Members of the Order of St Michael are assigned positions in the order of precedence in England and Wales. Wives of male members also feature on the order of precedence, as do sons, daughters and daughters-in-law of Knights Grand Cross and Knights Commanders; relatives of female members, however, are not assigned any special precedence. (Individuals can derive precedence from their fathers or husbands, but not from their mothers or wives. This follows the general rule of honors, that a husband never derives any style or title from his wife.)
Knights Grand Cross and Knights Commanders prefix "Sir", and Dames Grand Cross and Dames Commanders prefix "Dame", to their forenames. Wives of Knights may prefix "Lady" to their surnames, but husbands of Dames derive no title from their wives. Such forms are not used by peers and princes, except when the names of the former are written out in their fullest forms. Furthermore, honorary (foreign) members and clergymen do not receive the accolade and thus are not entitled to use the prefix "Sir" or "Dame". Knights and Dames Grand Cross use the post-nominal "GCMG"; Knights Commanders and Dames Commanders use "KCMG" and "DCMG" respectively; Companions use "CMG".
Knights and Dames Grand Cross are also entitled to receive heraldic supporters. They may, furthermore, encircle their arms with a depiction of the circlet (a circle bearing the motto) and the collar; the former is shown either outside or on top of the latter. Knights and Dames Commanders and Companions may display the circlet, but not the collar, surrounding their arms. The badge is depicted suspended from the collar or circlet.
In the satirical British television programme Yes Minister, Jim Hacker MP is told an old joke by his Private Secretary Bernard Woolley about what the various post-nominals stand for. From Season 2, Episode 2 "Doing the Honours":
Woolley: In the [civil] service, CMG stands for "Call Me God". And KCMG for "Kindly Call Me God".
Hacker: What does GCMG stand for?
Woolley (deadpan): "God Calls Me God".
Both sexes use the same post-nominal initials, except that there is a distinctly female form of Knight Commander of St Michael and St George. This is Dame Commander of St. Michael and St George (DCMG). In the above joke, DCMG could be said to stand for "Do Call Me God".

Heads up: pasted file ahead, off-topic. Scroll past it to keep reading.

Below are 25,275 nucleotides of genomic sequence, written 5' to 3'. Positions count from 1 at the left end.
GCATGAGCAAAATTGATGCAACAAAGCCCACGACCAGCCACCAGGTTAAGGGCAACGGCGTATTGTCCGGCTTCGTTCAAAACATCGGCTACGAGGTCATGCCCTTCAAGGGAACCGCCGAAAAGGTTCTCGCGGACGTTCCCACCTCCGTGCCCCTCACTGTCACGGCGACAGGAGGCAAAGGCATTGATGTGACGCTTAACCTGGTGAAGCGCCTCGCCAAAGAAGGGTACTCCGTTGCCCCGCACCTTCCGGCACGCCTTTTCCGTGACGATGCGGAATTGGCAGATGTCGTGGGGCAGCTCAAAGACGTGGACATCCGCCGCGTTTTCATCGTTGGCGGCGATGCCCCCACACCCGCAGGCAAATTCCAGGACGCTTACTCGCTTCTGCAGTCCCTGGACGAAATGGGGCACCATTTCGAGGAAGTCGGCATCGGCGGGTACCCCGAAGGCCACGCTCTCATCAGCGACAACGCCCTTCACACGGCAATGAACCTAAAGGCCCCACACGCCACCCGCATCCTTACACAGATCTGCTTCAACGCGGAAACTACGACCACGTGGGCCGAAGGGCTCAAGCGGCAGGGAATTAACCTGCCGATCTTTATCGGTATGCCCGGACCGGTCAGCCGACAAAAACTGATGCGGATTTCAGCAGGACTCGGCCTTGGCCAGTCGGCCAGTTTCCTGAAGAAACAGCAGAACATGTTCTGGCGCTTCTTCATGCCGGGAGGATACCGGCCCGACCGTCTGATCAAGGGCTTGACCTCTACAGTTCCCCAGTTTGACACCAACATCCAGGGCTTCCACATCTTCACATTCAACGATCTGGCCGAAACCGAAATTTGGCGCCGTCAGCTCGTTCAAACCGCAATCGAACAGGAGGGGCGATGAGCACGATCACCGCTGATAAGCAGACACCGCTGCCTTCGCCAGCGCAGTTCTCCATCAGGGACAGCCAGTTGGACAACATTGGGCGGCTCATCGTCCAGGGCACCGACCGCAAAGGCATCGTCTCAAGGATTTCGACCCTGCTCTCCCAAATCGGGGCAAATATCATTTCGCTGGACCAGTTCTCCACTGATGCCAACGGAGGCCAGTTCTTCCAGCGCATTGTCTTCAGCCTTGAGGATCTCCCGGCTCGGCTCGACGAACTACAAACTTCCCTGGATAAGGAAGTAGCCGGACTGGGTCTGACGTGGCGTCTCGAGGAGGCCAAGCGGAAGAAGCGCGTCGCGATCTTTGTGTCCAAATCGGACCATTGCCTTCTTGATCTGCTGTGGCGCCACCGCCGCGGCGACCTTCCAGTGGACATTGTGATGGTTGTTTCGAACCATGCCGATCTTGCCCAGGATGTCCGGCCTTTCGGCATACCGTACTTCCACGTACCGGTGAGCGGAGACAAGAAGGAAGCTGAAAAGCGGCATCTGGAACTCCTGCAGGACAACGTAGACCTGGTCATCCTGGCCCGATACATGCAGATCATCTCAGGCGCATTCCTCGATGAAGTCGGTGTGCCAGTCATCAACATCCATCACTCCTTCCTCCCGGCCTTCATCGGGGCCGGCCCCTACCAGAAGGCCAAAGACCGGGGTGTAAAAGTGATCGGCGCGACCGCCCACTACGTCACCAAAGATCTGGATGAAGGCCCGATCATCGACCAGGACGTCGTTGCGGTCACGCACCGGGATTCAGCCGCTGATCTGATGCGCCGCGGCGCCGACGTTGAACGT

Ian Fleming's spy, James Bond, a commander in the Royal Navy Volunteer Reserve (RNVR) was fictionally decorated with the CMG in 1953. (This is mentioned in the novels From Russia, with Love and On Her Majesty's Secret Service, and on-screen in his obituary in Skyfall.) He was offered the KCMG (which would have elevated him from Companion to Knight Commander in the Order) in The Man with the Golden Gun, but he rejected the offer as he did not wish to become a public figure. Dame Judi Dench's character "M" is "offered" early retirement and a GCMG in Skyfall.
|1||Sayyid Sir Jamshid bin Abdullah of Zanzibar||Sultan of Zanzibar||1963|
|2||The Duke of Kent||Royal family||1967|
|3||Sir Crispin Tickell||British diplomat||1989|
|4||Sir Shridath Ramphal||OE OM OCC||Commonwealth Secretary-General||1990|
|5||Dame Catherine Tizard||Governor-General of New Zealand||1990|
|6||The Lord Wilson of Tillyorn||Governor of Hong Kong||1991|
|7||Sir Wiwa Korowi||Governor-General of Papua New Guinea||1992|
|8||Sir James Carlisle||Governor-General of Antigua and Barbuda||1993|
|9||Sir Rodric Braithwaite||British diplomat||1994|
|10||Sir Julius Chan||Prime Minister of Papua New Guinea||1994|
|11||Sir Colville Young||Governor-General of Belize||1994|